Emerging Practice Areas in Occupational Therapy

August 19th, 2014 by

Occupational Therapists Have Emerging PracticesAs an occupational therapist, you provide a skilled service, and yet can do so many different types of work with your degree. You’re trained in anatomy, human development and activity analysis, preparing you to work in an array of environments.

Even after schooling, you can gain certifications, take courses, and do your own research on specialty areas to expand on what you’re taught in school.

As technology advances and society’s needs grow due to current events and new discoveries, occupational therapists must respond proportionally.

The profession is in fact responding by expanding into relevant areas. Here are just a few emerging practice areas that may be less commonly heard of but are expected to grow!

1. Ergonomics

When working in ergonomics, an OT takes a close look at the task, the person, and environment and recommends ways an activity can be completed more efficiently and safely. OTs have the ability to break down a task and look at all components involved. This allows them to spot fine details that could be problematic. Example ergonomic recommendations may include:

  • Repositioning desk/chair/keyboard to promote adequate posture and decrease risk for repetitive stress injuries (RSIs) such as carpal tunnel
  • Education on proper lifting techniques, stretch breaks

2. Aging in Place

Given the aging baby boomer generation, services related to older adults are expected to blossom. More older adults are rejecting the idea of institutionalized care (i.e., nursing homes) and instead are remaining in their homes. Your clients’ homes are unlikely to have all the safety and functional features found in a hospital treating the elderly. An OT can evaluate a client’s living space and make recommendations such as:

  • Removing clutter/throw rugs to reduce fall risk
  • Rearranging cabinets and end tables to keep often-used items easy to reach
  • Adaptive equipment such as a walker or shower chair

3. Health Promotion and Prevention

The rise of obesity is generating a role for OTs to educate and provide strategies in order to promote healthy lifestyles and positive habits. Additionally, healthcare changes are trending toward supporting the costs of proactive wellness and health initiatives.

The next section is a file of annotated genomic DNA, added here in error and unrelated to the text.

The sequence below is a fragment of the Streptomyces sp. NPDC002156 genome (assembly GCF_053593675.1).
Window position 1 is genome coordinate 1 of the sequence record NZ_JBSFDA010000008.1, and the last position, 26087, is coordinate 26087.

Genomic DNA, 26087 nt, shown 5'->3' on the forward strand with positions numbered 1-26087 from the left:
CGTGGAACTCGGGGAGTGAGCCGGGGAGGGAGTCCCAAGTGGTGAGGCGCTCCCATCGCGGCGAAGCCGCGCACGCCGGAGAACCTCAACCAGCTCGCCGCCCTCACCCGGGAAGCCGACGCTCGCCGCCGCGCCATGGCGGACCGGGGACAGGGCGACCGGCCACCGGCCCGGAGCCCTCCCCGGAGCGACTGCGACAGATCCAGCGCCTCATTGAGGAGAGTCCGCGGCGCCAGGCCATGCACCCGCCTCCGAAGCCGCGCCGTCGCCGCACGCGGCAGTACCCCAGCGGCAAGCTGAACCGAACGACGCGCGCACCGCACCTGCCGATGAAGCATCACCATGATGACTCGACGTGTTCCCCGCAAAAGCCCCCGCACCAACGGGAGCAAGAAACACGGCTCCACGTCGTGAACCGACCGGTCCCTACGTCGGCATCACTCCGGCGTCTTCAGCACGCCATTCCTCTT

For example, OTs might sit down with a client and help create a daily routine that involves realistic, achievable health goals, like walking during lunch and packing healthy food the night before, as well as recommending strategies like calendars and apps to monitor progress and increase self-awareness.

4. Adaptive Equipment and Technology

The rise of technology means huge implications for the healthcare and biomedical industries, and occupational therapists are no exception. OTs are trained to evaluate clients and fit devices to the person. If you’re an OT, you know it’s more than prescribing a one-fits-all catalog item, but instead about finding or designing specific features of a product to meet clients’ needs.

An OT might help someone with Parkinson’s-related tremors obtain a utensil with movement sensors and the right grip and weight to help them eat independently.

These are just a few examples of the expanding profession of occupational therapy. Are you looking to get into one of these areas yourself? Network with OTs in the niche and pursue a mentor who inspires you. Take continuing education in these fields and link up with not only OTs but other professionals in these areas. You can become involved with the new and exciting areas of occupational therapy in more ways than one.

About the Author

Laina Karosic, OTR/L, graduated from Penn State University with a B.S. in Rehabilitation and Human Services. She then completed her Master’s Degree in Occupational Therapy at Ithaca College. She has worked with children and adults in clinics, homes, schools and community-based settings. Laina presented at American Occupational Therapy Association (AOTA’s) national conference in 2014 discussing the role of Occupational Therapy in Sustainability. The emerging practice area of ergonomics is a particular niche of hers, and she is continuing competency and certifications within this area.

About the Author:

Laina Karosic

Laina Karosic, OTR/L, graduated from Penn State University with a B.S. in Rehabilitation and Human Services. She then completed her Master’s Degree in Occupational Therapy at Ithaca College. She has worked with children and adults in clinics, homes, schools and community-based settings. Laina presented at American Occupational Therapy Association (AOTA’s) national conference in 2014 discussing the role of Occupational Therapy in Sustainability. The emerging practice area of ergonomics is a particular niche of hers, and she is continuing competency and certifications within this area.

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